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Social Engineering: Why minding?

Know the numbers, the evils and the countermeasures to this dangerous attack strategy

 

 

This article was originally published by its author on LinkedIn.

The original publication can be read here.



October, 2015. Second half of the month. The New York Post was the first to publish the fact. Several other sources, such as the Guardian, CNN, Forbes and Wired were soon to tell their own versions on the story.

After finding out that John Brennan, CIA director at the time, was a Verizon customer, a group of crackers, some still in high school, was able to deceive the company's employees in order to obtain the man's personal data.

        Soon after, knowing that Brennan's personal email was from AOL, they contacted the company and, using the data stolen from Verizon, they coerced the email provider employees to reset the account password. The damage was done.

        Even though the success of the John Brennan's personal email account invasion is debatable, there are evidences that lead us to believe that the crackers, in fact, were able to do it.

        If the head of the most prominent intelligence agency in the world is susceptible to attacks of this nature, what about us?


Common people


        Unfortunately, social engineering attacks do not reach only occupants of strategic positions in distant countries. The evils are very democratic.

        If we look only for phishing (a very common social engineering attack, which consists in coercing people to click on deceiving links in order to expose inside information) we'll see that, in 2016, according to Kaspersky Lab, 27,61% from the global total of this type of attack occurred in Brazil, being that the Kaspersky customers anti phishing system was activated 155 million times that year.

        If we look only for phishing [...] we'll see that, in 2016, [...] 27,61% from the global total of this type of attack occurred in Brazil. IsYourDataSafe.com attests that the stolen information market moved, in 2013, more than 143 billion dollars. Another source, the Ponemon Institute, claims that, between companies with more than 10 000 employees, the annual average cost to contain phishing attacks, that compromised workers credentials, is 380 000 dollars and above.

        Then, social engineering is a real problem, a full source of financial loss and devious profit.

        But, after all, what exactly is social engineering?


Definitions


        In the book Unmasking the Social Engineer, by Wiley, Christopher Hadnagy defines social engineering as (adapted):

        Any act that influences a person to take an action that may or may not be in their best interest.

        According to this definition, influencing someone directly to execute any action is what defines social engineering. The concept is wide: for example, a big dog, obstinately barking and running in direction of an unfortunate someone, leading the person to desperately run on their own defense, can be classified as a social engineer. In this case, the frightened individual would be coerced to execute an action in their own interest.

        Even a newborn child, through crying, influences their parents to execute actions and is influenced by them in many ways. The social engineering is, then, inborn. It is interesting to notice that this definition admits that the social engineer is an active entity with regard to influencing third-party actions.

        Another possible definition, and less general, is from de book The Basics of Hacking and Penetration Testing, by Patrick Engebretson, that defines social engineering as (adapted):

        It is the process of exploring the "human" weaknesses inherent to all organizations, in order to make an employee share confidential information.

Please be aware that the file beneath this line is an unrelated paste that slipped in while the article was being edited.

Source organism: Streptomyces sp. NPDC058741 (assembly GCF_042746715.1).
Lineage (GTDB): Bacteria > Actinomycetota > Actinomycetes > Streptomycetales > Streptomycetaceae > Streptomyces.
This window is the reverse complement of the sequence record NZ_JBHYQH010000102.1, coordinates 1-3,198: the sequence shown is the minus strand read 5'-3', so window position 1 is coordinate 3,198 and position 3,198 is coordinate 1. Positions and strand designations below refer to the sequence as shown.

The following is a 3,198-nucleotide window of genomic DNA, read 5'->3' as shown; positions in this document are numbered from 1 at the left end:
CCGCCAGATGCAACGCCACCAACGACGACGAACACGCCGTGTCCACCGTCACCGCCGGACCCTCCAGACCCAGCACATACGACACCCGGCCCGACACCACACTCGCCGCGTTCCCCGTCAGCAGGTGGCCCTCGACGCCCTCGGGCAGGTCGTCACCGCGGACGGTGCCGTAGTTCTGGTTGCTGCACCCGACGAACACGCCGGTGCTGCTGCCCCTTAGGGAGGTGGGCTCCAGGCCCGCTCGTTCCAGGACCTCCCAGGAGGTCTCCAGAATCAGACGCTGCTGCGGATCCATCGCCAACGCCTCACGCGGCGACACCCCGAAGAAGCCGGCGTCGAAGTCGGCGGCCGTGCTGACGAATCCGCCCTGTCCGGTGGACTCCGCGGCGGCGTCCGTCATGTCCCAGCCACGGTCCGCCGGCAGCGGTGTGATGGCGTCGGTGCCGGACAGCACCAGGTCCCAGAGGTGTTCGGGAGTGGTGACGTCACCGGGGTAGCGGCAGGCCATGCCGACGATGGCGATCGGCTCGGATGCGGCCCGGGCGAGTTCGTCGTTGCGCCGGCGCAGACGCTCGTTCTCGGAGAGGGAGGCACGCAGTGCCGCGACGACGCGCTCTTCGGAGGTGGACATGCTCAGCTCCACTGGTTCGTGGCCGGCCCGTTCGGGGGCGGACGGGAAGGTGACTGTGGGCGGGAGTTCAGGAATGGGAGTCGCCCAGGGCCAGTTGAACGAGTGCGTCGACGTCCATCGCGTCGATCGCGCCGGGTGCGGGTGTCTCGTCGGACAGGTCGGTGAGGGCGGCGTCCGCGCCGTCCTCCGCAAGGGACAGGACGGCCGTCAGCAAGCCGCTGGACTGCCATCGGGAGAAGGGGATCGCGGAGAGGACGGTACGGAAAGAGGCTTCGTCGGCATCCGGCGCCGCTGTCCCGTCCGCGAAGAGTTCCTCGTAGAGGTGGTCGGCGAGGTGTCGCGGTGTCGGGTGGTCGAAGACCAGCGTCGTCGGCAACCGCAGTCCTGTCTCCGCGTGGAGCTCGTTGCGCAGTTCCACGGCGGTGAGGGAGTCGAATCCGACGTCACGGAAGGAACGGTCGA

Here are both human and organization resources concepts. The social engineer would explore the human nature of an organization to get inside information. However, notice that the definition does not explicit the need of an active influence. The social engineer would only benefit from the human weaknesses. Which weaknesses are those? The next definition clears out this aspect.

        This one is from the online course CompTIA Security+ Certification SYO-401, by Udemy (transcribed):

        Exploiting the trusting nature of people to gather information or access.

        This third definition makes it clears that the weakness explored by the social engineer is people's inborn confidence. In addition, it goes further than saying that the social engineer desires to get information, expanding the objective to getting access and, again, it does not explicit the need of active influence.

        Based on the definitions exposed here, I dare to give my own definition on social engineering:

        Coercing people to execute actions or freely taking advantage of executed actions to get access to information or reserved areas, being those physical or virtual.

        With that, I can contemplate attacks based on active influence, as phishing, and also attacks as dumpster diving (information collection from the garbage), of passive nature with respect to the influence above people, and yet, both information and physical or digital access.

        Running from the definition, in which ways can a social engineer act effectively? Unfortunately, the real circumstances of social engineering are diverse.


Attacks


Let's suppose the existence of two characters: John and Mary. Both work at a multinational company. Their profiles are very different. John is always in the middle of all sorts of fraud. He is a swindler and is unsatisfied with the corporation. Mary, on the other hand, is very sweet and an exemplary employee.

        On the peak of his dissatisfaction, John decides to attack the company and, even though he does not have the technical knowledge needed to an electronic attack, he is a chatty person and knows the institution quite well. Following below there are four stories of possible attacks from John. All the attacks described below are based in social engineering.


Tailgating


        John knows that in a determined place in the company there is information that would grant him a few thousand dollars in the black market. The problems is that he does not have the privilege level required to enter the place: his ID do not pass.